Andy Stanley responds to critics over closed church: We’re doing pretty good

Pastor Andy Stanley preaches at North Point Community Church in Georgia, Jan. 26, 2020.
Pastor Andy Stanley preaches at North Point Community Church in Georgia, Jan. 26, 2020. | Screenshot: North Point Community Church

Pastor Andy Stanley of Atlanta’s North Point Community Church once again addressed criticism for not restarting in-person worship services, saying his congregation is “doing pretty good” spiritually and financially as they had recently given a record donation to the local community.

During the online service on Sunday, Stanley began his sermon by expressing his gratitude to the church community for tuning in every Sunday for services and for continuing to support the church financially.

The leader of the multi-campus church quoted Ephesians 1:15-16, “For this reason, ever since I heard about your faith in the Lord Jesus and your love for all God’s people, I have not stopped giving thanks for you, remembering you in my prayers.”

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“We have not met in the church building for nine months, and you gave more to ‘Be Rich’ than you have ever given before — over $7 million,” he told the congregation, referring to the church’s annual “Be Rich” campaign, an “initiative to partner with life-changing organizations in our communities and around the globe.”

When he was recently asked by a “high-profile media person,” who had taken some shots at him and the church earlier, how his megachurch was doing spiritually given that doors have been closed most of the year, Stanley said he responded: “Well, they gave over $7 million in 39 days to support the local charities and communities. And if Jesus was serious about that ‘where your treasure is there your heart is,’ then I think we’re doing pretty good.”

The pastor added that whenever the church is criticized for not being open due to the coronavirus, he sends them a 4-minute version of the “Be Rich” celebration. He continued that he’s often tempted to also tell them, “Our closed church just did a thousand times more for other people in 39 days than your open church has done in the past 10 years.”

Stanley announced in the summer amid the COVID-19 pandemic that the Georgia megachurch would suspend in-person services until 2021 because they cannot guarantee everyone's safety.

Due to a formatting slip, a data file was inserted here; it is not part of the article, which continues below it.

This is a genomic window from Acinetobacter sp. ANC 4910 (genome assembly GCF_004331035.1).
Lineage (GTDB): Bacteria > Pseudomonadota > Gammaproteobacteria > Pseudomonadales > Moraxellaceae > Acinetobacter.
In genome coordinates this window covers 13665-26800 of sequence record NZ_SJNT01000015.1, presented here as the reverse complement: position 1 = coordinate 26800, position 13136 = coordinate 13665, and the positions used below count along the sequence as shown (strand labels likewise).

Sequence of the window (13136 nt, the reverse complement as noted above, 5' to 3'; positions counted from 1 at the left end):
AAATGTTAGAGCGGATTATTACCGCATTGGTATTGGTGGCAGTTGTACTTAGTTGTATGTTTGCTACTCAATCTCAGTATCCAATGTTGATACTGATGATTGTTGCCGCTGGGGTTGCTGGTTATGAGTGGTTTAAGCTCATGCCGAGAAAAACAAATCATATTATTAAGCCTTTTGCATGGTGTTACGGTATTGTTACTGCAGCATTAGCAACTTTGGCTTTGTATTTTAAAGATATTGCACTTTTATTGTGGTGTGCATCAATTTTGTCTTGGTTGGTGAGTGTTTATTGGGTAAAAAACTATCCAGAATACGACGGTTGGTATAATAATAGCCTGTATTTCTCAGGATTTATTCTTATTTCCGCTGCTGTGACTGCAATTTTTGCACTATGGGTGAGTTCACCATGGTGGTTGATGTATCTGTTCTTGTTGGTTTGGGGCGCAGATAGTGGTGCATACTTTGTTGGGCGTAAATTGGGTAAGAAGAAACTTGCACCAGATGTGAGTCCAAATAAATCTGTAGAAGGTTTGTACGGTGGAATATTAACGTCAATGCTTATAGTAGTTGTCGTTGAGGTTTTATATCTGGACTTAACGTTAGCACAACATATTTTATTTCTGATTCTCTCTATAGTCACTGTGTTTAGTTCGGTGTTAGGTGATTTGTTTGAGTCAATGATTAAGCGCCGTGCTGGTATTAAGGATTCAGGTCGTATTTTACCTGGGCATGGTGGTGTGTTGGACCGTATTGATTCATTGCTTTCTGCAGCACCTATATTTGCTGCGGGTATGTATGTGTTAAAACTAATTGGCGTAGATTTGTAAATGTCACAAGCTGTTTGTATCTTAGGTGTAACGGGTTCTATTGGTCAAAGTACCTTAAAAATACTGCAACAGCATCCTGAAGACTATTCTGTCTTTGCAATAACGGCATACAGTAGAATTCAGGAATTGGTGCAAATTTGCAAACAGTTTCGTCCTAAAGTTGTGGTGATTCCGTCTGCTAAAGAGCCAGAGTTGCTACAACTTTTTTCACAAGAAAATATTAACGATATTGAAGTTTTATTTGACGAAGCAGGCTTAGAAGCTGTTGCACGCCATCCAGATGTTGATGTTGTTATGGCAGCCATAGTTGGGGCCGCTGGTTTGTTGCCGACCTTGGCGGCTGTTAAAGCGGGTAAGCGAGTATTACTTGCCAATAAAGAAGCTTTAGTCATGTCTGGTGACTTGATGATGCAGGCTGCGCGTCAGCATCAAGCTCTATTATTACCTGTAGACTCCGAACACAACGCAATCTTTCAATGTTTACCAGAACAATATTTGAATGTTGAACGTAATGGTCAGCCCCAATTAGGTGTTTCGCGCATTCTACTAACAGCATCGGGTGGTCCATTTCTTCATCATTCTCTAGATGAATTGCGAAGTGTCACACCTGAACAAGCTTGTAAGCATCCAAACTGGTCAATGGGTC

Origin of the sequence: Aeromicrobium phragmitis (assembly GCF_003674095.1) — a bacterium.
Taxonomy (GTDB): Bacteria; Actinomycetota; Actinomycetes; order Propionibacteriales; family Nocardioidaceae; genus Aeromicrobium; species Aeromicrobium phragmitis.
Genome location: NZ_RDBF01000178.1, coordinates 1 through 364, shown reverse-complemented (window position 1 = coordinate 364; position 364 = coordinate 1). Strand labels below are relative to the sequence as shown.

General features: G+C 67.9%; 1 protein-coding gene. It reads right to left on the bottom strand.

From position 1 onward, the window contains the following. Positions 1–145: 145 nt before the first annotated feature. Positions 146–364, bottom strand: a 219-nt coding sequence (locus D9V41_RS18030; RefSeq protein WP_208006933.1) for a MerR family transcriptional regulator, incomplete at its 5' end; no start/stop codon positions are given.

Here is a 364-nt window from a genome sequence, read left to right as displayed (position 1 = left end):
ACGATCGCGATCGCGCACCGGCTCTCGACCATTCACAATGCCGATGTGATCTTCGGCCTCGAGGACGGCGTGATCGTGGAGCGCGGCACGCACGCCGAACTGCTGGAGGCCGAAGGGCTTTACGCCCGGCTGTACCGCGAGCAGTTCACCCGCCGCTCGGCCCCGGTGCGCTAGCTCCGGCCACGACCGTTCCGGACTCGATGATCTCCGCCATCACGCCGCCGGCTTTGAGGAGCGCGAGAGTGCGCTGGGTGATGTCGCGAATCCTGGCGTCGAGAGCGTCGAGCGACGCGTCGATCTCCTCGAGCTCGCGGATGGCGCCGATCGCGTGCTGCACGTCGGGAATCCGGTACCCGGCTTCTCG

On Sunday, he noted that while many other churches are struggling financially, even the ones that have reopened for gatherings, North Point continues to witness its congregation’s generosity.

The pastor said he doesn’t take his congregation for granted “that you’ve trusted me … even when my decisions didn’t necessarily line up with what you thought your church should do in this season.”

He also thanked the church members for their patience “during this political season,” as he hadn’t taken a stand.

While he has strong political views and feelings, he surrendered his freedom to express political opinions publicly “for the sake of what we are attempting to corporately.”

He then shared 1 Corinthians 9:19, which reads, “Though I am free and belong to no one, I have made myself a slave to everyone, to win as many as possible.”

Also quoting Ephesians 1:18-19, he added, “When we follow Jesus through the Gospels, we discover quickly that He never leverages His power for His sake, always for the sake of other people.”

“Power,” he underlined, “is not the problem. It’s what we choose to do with it.”

In a video message in August, Stanley had explained that his church’s decision to suspend in-person services was based on the true stance of the Christian faith.

“We did not suspend services because of government pressure; there was none,” he said. “We’re not afraid, we’re not bowing to social, cultural or political pressure.”

There’s a version of Christianity that “I’ve worked very, very hard to help avoid,” he told his church. And that’s “culture-war Christianity.”

“This is the version of Christianity consumed with winning,” he explained. “It’s a version that sees itself perpetually under attack and consequently feels the need to attack back. It requires an enemy for sustainability.”

He said he knows this version well because he grew up with this version. It is a “perversion of our faith,” he stressed, adding that it also “sets the church up to be a tool of politicians rather than the conscience of the nation.” This type of Christianity is more concerned about winning than loving.

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